Are Real Commodity Prices at multi-century Lows?

Saturday, September 03, 2005 | 02:15 PM

The graph below, courtesy of BHP Billiton CEO Chip Goodyear, was compiled from a variety of sources, including the US All Commodities Producer Price Index, US Consumer Price Inflation, US Bureau of the Census, Historical Statistics of the United States, and the Colonial Times, to 1970.

A small move on the graph represents several decades. According to the graph's creator, "we find ourselves at a period of time which is, or rather close to it anyway, 2001/2002 when real commodity prices were the lowest they’ve been in the last 200 years which essentially puts them at the lowest price they’ve been in known history.”

click for larger graph


Chart courtesy of Mineweb


The  International Monetary Fund reached a similar conclusion -- two years ago.

Cycles in Real Price of Industrial Commodities, 1862–1999

click for larger graph

Chart courtesy of IMF

Notes: Shaded portions denote the boom phase, and unshaded portions the slump phase, of each
commodity-price cycle. A boom (slump) is defined as a sequence of absolute increases (decreases) in the real price of industrial commodities.


Nominal and Real Price Indexes Industrial Commodities, 1862–1999
click for larger graph



Chart courtesy of IMF

The graph everyone’s talking about
Barry Sergeant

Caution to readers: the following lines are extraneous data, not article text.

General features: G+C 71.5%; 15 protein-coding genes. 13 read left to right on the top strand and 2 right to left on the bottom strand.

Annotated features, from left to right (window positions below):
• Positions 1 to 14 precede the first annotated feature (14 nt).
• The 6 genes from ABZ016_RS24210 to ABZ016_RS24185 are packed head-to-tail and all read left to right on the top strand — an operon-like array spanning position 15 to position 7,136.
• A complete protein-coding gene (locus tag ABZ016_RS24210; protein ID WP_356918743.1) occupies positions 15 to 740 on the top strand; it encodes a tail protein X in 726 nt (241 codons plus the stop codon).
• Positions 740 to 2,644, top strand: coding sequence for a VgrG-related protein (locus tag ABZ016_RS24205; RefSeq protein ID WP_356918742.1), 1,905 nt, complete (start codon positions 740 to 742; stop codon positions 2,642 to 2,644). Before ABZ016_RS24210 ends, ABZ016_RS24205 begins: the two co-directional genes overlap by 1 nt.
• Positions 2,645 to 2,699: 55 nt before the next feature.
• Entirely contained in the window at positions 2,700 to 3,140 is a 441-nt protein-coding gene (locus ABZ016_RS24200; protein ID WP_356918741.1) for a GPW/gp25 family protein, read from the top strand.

Mineweb, '25-AUG-05 11:00

The Long-Run Behavior of Commodity Prices: Small Trends and Big Variability
2002 International Monetary Fund

Saturday, September 03, 2005 | 02:15 PM | Permalink | Comments (2) | TrackBack (0) add to | digg digg this! | technorati add to technorati | email email this post



TrackBack URL for this entry:

Listed below are links to weblogs that reference Are Real Commodity Prices at multi-century Lows? :


Understandably we tend to focus our attentions on the west, as is evident on all the charts shown above, but the commodity bull market is driven by the new industrial revolution in the Far East. This is a much more significant event than most Westerners realise, with mind boggling numbers (3 billion people are involved). In the absence of any major global event to stop it, I believe that it will be as significant as our industrial revolution.
It is creeping up on us slowly. Commodity prices are rising rapidly from their low base, but improvements in agriculture and the low cost of manufactured imports are hiding the effects.
I think that this will be a short lived interlude. Improving living standards and strengthening currencies in the growth regions will inevitably push up the cost of imports whilst commodity prices will continue to rise.
This globalisation scenario doesn’t bode well for those of us who wish to maintain our standards of living, but it’s something that we are going to have to come to terms with.

Posted by: John East | Sep 3, 2005 5:47:23 PM

The comments to this entry are closed.

Recent Posts

December 2008
Sun Mon Tue Wed Thu Fri Sat
  1 2 3 4 5 6
7 8 9 10 11 12 13
14 15 16 17 18 19 20
21 22 23 24 25 26 27
28 29 30 31      


Complete Archives List



Category Cloud

On the Nightstand

On the Nightstand

 Subscribe in a reader

Get The Big Picture!
Enter your email address:

Read our privacy policy

Essays & Effluvia

The Apprenticed Investor

Apprenticed Investor

About Me

About Me
email me

Favorite Posts

Tools and Feeds

AddThis Social Bookmark Button

Add to Google Reader or Homepage

Subscribe to The Big Picture

Powered by FeedBurner

Add to Technorati Favorites


My Wishlist

Worth Perusing

Worth Perusing

mp3s Spinning

MP3s Spinning

My Photo



Odds & Ends

Site by Moxie Design Studios™